Government to fund emergency tug until 2015
The UK government will continue to fund an emergency towing vessel to cover waters around Shetland and beyond until 2015.
It is seeking tenders which will see a tug operate around Scotland’s coastline as required for the remainder of the coalition’s spending review.
It had been thought that the oil and gas industry would form the backbone of any new arrangement for tug cover.
The government insists talks with the energy sector are continuing, but any deal will be “supplementary” to the other arrangements.
It’s not known where the new tug, once it is sourced, will be based.
It will be tasked by the Maritime Coastguard Agency (MCA) to undertake specific escort duties should they consider it necessary in a given situation – rather than the passive escort of shipping.
The news emerged in a written ministerial statement laid in Parliament this morning.
A statement from the Scotland Office said it brought a search for a solution to the long-running issue of providing tug cover to a successful end.
The government announced in October 2010 that the MCA contract for four ETVs around the UK’s coastline would be axed. The move to ditch the vessels from September last year was made as part of its massive programme of spending cuts.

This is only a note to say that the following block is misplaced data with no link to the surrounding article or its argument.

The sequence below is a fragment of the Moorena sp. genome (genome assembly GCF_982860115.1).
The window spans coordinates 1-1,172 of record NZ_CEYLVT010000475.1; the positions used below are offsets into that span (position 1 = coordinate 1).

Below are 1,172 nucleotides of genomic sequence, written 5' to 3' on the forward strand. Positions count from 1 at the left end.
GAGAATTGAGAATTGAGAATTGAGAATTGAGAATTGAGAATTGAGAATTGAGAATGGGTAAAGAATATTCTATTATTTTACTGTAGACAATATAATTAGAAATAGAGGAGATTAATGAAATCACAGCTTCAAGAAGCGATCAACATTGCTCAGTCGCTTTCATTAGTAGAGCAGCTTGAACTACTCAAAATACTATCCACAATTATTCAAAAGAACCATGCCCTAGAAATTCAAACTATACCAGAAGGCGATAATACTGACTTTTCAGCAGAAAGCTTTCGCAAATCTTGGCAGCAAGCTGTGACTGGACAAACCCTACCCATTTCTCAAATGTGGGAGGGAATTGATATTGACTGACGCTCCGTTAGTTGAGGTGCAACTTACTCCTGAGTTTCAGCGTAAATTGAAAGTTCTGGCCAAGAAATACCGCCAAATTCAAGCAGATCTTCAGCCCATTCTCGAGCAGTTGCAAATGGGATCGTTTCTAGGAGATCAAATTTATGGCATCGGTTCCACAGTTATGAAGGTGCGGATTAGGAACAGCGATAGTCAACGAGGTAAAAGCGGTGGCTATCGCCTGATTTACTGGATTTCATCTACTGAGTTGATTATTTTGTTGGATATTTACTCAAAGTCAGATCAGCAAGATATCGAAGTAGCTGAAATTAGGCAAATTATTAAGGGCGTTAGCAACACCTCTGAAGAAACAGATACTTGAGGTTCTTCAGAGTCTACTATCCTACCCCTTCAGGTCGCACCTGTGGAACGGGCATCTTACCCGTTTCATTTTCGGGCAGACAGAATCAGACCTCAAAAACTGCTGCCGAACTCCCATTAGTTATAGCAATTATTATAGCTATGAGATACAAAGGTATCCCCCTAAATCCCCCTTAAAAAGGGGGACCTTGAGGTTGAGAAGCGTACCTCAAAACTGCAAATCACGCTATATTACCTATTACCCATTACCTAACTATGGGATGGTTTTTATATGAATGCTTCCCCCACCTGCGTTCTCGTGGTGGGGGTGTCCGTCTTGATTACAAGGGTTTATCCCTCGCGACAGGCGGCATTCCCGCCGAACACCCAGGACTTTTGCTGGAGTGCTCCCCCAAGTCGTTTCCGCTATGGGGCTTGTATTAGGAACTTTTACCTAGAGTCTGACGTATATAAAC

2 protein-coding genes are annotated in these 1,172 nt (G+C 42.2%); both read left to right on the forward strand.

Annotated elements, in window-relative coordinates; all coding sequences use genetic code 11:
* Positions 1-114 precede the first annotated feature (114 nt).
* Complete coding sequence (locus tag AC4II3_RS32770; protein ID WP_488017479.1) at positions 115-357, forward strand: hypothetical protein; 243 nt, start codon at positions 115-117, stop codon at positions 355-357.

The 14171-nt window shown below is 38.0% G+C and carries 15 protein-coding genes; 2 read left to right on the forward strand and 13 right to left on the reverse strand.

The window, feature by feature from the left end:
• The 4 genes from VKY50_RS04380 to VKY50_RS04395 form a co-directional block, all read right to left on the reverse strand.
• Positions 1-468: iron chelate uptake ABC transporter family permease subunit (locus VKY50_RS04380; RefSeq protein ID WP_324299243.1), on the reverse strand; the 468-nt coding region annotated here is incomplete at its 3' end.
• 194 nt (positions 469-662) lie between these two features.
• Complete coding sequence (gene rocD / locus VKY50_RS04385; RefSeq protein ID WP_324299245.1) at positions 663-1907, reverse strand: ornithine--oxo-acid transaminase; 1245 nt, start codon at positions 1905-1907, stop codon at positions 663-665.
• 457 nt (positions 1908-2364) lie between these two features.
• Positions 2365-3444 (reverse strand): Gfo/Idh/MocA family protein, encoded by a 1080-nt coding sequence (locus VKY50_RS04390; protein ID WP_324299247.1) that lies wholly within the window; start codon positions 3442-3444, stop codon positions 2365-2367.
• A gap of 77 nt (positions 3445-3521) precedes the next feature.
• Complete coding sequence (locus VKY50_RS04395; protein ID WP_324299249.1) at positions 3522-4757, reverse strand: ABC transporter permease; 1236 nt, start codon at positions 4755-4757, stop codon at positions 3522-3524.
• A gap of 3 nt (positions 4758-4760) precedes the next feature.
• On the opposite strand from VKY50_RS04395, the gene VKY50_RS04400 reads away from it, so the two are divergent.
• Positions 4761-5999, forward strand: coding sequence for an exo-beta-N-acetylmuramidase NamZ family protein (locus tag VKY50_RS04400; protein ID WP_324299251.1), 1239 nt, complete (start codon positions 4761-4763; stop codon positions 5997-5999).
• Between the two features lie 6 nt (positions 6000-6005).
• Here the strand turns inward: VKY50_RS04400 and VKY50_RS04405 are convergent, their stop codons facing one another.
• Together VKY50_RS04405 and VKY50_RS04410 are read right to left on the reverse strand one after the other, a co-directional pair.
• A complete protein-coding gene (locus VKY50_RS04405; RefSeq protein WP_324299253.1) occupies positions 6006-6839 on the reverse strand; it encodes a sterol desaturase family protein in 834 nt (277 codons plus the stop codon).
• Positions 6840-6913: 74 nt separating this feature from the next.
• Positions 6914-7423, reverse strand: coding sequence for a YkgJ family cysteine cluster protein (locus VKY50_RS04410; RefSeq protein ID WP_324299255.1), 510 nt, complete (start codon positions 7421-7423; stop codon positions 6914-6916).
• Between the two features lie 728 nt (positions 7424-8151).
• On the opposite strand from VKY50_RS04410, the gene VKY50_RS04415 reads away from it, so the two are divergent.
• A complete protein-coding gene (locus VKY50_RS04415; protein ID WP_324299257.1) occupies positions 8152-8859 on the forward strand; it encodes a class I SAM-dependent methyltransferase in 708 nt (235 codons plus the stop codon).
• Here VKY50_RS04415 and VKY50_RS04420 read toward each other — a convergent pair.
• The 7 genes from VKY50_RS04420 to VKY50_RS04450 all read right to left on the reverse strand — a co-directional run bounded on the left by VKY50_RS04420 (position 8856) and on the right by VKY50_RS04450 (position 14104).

But several month by month contracts were announced following fears maritime safety would be compromised and lives put at risk if no long-term provision was made. The short-term cover will continue until final arrangements are put in place.
Isles MP Alistair Carmichael, a government whip, welcomed the announcement.
“The need to retain tug cover for the Northern Isles was the clearly-expressed view of the local community.
“I’ve argued that case relentlessly in government and I’m delighted that today’s announcement confirms that we shall have that.
“We will continue to conclude the so far successful negotiations with the oil industry about cover being provided from their assets in local waters but that will be supplementary to this.”
The announcement raises the question of what will happen after 2015 when the spending review comes to an end. But Mr Carmichael insisted having the tug cover would make the argument for its long-term retention much simpler.
“It’s a lot easier to make the case for something that is in the budget than it is if you have to put it in,” he said.
Scottish Secretary Michael Moore said: “As a government, we have listened closely to all the views which have been put forward in this process.
“We have worked hard within the UK government with the Department for Transport and the Maritime and Coastguard Agency to find the best solution to maintain emergency towing vessel cover within the financial constraints we face.
“Today’s announcement shows we have found a practical and sensible way forward with a replacement which balances risk and efficiency. I am grateful the local authorities, harbour masters and others who have taken part in the process leading up to today’s announcement.
“The oil industry has also been active in helping explore the potential of a commercial call-out arrangement using their vessels and discussions are still underway.”